In the past, if you wanted to access published information, you'd head to a library of office of public record and access their archives. The internet makes it much easier to find, categorize and index. Late last week, Google made its first move to comply with the European court, adding a "right to be forgotten" form for Europeans to begin submitting removal claims. Submissions require the standard logistical stuff like names and email addresses, and a photo ID (like a passport or driving license). Beyond that, things get personal: an explanation on how each linked page is related to you, and why the search result is "irrelevant, outdated, or otherwise inappropriate."

Whichever way Google decides to play things, European lawmakers can't expect non-EU countries to adopt the same approach. Google's already confirmed that links will be removed only for search results presented in the EU, meaning even the most non-savvy of surfers will be able to surface uncensored results by using a non-EU version of a search engine in an EU country. There's also the possibility that some companies will create new search engines that exist simply to surface information that others have done their best to cover up.


While the Court of Justice's ruling is legally binding and cannot be revoked, there's still plenty to sort out. The Article 29 Data Protection Working Party, a group of representatives from the data protection authority in each EU member state, meets in the coming weeks to discuss how the ruling will be enforced. It's important for the Article 29 group to agree on a common way to handle the requests, because they're the ones likely to be asked to deal with any complaints if Google (or any other search provider) doesn't do what is asked of it. While Google's launched its online tool, it hasn't said what will happen to those listings when they are de-indexed.

Censoring results isn't new to Google. It already complied with requests to remove torrent listings for pirated media. Instead of removing all traces of a copyright-infringing result, it keeps a level of transparency by displaying a notice where that result would have been, highlighting that the company has complied with the law. You could say that the little notice shows it's not particularly happy to have had its hand forced. Google may choose to do the same for 'forgotten' requests, letting you know if a person has asked for you not to see information related to them.

"It will be used by other governments that aren't as forward and progressive as Europe to do bad things."

- Larry Page

Because it was the company at the center of the investigation, Google will forge a path that its rivals will almost certainly follow. It's working with Article 29 to agree on best practices, meaning you'll likely see the same processes put in place on Bing, Yahoo and other search engines. To best decide the route to take, Google has set up its own advisory committee, including a UN expert on freedom of speech, a philosopher at the Oxford Internet Institute, a law expert from the University of Leuven, an academic who used to work for Spain's Data Protection Agency (the irony!) and Jimmy Wales, co-founder of Wikipedia. Google Executive Chairman Eric Schmidt and the company's top legal advisor, David Drummond, co-chair the committee.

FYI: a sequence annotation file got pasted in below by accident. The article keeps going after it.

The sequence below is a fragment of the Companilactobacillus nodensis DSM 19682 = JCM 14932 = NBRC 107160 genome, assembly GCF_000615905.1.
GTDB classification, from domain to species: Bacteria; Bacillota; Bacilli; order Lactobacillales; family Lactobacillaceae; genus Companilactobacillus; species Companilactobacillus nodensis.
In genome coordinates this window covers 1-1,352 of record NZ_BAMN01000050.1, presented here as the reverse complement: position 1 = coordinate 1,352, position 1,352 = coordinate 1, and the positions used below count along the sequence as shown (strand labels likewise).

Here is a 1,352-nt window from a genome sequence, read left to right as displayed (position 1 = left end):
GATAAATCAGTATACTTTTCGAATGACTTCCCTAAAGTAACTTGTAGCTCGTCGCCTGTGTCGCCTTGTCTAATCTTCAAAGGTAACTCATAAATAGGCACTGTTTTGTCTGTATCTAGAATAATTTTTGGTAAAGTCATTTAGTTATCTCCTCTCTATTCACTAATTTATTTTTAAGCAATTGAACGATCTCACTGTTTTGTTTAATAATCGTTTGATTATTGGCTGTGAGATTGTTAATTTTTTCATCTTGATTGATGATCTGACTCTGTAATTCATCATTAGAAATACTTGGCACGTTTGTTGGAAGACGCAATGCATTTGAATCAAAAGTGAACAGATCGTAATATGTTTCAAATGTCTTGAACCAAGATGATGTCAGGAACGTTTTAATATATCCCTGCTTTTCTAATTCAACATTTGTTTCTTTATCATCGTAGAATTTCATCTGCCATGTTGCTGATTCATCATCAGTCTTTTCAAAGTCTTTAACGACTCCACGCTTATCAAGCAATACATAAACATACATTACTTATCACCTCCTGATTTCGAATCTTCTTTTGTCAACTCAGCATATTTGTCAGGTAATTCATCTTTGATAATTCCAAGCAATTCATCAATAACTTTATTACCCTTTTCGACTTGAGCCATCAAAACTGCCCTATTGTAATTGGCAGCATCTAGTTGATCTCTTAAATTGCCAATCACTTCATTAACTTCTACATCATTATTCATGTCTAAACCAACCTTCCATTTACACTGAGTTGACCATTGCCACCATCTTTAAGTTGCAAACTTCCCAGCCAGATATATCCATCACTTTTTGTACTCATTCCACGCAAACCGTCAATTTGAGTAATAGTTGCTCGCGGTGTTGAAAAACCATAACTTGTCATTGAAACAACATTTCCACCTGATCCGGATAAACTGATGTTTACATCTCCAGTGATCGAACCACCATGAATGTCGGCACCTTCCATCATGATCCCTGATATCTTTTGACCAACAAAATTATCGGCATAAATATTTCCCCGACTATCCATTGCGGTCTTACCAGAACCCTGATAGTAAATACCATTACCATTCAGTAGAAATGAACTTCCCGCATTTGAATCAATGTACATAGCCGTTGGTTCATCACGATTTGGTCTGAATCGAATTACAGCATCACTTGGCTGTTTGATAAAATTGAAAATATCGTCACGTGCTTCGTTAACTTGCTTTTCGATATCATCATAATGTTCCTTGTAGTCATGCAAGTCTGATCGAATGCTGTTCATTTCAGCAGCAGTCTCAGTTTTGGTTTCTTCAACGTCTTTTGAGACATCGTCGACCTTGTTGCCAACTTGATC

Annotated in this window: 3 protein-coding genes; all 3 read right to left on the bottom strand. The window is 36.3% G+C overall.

Opinion remains divided over how the "right to be forgotten" will affect free speech. Google profits from collecting and selling data related to its users, so opponents say it can afford to cede some control back to the people by letting them decide what data can be seen.

There's also been some very vocal opposition to the ruling. Some suggest that Google's filtering of search results affects freedom of communication and a person's right to educate themselves about other people. As the internet evolves, laws have (slowly) adapted to protect the rights of web users, whether content is posted to Facebook, Twitter or on a personal blog. The "right to be forgotten" ruling sidesteps existing legal processes and makes Google responsible for the content that appears in its results, expanding its role from an aggregator to an editor.

In some ways the ruling puts more power in the hands of Google and European legal institutions: the power to administer censorship. In other ways, it empowers the people who want to be forgotten. But the web works on a flow of information, and when the balance is tipped in either direction, it's the mainstream users in the middle who are most likely to lose out.


If you'd like to know more about the EU case, you can read the full ruling here. Perhaps you'd like to dig into how this decision impacts your digital rights? The Wall Street Journal has a great article that does just that. The Guardian also has a very detailed Q&A piece that delves deep into the how the EU arrived at its decision and what it means for you.

[Image credit: AP Photo/Yves Logghe, European Parliament/Flickr]